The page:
How do you bring ideas to life?

Having a technical background allows me to create prototypes in a very short time. Sometimes, I need to get help from my development team members, so I try to sell them on an idea. If it passes their judgment, I know it’s a good idea that will be rapidly implemented.

What’s one trend that really excites you?

I hate to shop, but I’m fascinated by everything related to the retail industry because it’s one of the world’s toughest markets. To be successful, you have to overcome some incredible challenges. For example, I’m very excited to see how the industry will solve the “showroom” problem that retailers are currently facing.

What is one habit of yours that makes you more productive as an entrepreneur?

I meditate; it helps me relax and think about daily problems.

What was the worst job you ever had, and what did you learn from it?

My worst job was replacing old computers in a big telecommunications corporation. I had to do very repetitive tasks. I was young, but I learned a lot about how big corporations work. I was able to spend some time in each department, and that helped increase my understanding.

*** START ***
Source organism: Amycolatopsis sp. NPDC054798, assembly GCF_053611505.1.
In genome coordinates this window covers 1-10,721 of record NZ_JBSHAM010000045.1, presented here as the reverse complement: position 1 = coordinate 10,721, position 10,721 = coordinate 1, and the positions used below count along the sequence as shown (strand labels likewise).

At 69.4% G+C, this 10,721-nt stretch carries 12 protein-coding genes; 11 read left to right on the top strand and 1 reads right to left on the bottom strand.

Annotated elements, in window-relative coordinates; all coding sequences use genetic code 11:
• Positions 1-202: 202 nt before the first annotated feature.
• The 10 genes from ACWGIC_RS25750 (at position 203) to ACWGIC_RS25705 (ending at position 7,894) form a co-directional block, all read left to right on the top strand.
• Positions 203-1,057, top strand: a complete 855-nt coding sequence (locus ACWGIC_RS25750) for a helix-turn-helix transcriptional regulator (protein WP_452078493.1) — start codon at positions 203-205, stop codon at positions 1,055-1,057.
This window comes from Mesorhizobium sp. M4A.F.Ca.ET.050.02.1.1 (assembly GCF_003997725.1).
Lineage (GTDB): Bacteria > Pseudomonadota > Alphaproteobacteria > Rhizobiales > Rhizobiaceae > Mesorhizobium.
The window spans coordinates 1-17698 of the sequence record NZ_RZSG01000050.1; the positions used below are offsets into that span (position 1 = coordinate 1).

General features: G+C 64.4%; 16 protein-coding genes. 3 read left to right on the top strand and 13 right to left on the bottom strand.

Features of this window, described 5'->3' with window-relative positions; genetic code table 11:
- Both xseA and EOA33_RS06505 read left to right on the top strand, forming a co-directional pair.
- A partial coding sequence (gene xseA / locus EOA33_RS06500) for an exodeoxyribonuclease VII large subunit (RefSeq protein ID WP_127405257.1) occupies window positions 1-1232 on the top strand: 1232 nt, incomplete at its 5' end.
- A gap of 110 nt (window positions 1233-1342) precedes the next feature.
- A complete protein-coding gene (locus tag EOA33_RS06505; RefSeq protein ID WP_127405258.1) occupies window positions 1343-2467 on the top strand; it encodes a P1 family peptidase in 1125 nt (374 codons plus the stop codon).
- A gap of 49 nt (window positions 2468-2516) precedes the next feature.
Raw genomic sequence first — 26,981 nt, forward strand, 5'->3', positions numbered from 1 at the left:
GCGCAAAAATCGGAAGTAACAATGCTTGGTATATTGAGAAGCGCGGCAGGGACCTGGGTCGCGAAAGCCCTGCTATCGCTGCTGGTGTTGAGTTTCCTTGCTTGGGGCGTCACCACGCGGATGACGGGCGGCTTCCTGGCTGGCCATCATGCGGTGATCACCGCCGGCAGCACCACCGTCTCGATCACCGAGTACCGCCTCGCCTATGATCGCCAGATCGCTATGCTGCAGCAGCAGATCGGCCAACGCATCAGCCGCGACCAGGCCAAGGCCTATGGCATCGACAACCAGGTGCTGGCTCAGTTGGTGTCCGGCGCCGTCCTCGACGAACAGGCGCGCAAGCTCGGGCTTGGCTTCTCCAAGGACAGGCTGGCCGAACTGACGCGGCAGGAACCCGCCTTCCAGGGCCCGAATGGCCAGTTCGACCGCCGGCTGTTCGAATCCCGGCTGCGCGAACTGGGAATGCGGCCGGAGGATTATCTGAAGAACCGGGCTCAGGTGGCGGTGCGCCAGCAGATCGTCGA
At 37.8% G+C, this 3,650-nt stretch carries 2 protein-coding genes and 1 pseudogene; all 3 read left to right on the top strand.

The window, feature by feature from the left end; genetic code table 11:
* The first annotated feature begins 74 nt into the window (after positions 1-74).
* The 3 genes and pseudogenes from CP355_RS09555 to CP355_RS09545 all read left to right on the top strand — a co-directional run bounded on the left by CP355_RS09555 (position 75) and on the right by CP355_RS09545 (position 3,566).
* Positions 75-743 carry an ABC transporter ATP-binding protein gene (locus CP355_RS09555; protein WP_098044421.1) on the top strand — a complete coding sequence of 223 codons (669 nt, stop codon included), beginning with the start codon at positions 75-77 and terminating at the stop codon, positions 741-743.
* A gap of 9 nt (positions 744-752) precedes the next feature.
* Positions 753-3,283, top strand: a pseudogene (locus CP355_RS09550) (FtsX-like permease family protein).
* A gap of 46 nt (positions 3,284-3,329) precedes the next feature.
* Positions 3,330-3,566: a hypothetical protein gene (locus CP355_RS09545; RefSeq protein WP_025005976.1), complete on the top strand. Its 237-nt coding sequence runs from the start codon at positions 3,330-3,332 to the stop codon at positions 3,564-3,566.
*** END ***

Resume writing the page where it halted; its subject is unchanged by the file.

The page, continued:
If you were to start again, what would you do differently?

I would take some personal time. A break can sometimes help us see the big picture and find excellent solutions to problems. There are many mistakes that I wouldn’t repeat, but that’s part of the learning process.

As an entrepreneur, what’s the one thing you do over and over and recommend everyone else do?

Always keep your team motivated and informed. You need to pay attention to all aspects of your team and try to bring balance. Always listen to your advisors and mentors, too. Try to get as much information from them as you can so that you can overcome your problems with more knowledge.

What’s one strategy that has helped you grow your business?

Staying focused was the most important strategy that helped us grow. We could have diversified and used our technology for different verticals, but we focused on one specific vertical: retail. Focusing helped us better understand customer needs and grow in that sector. Otherwise, our growth would have been much slower.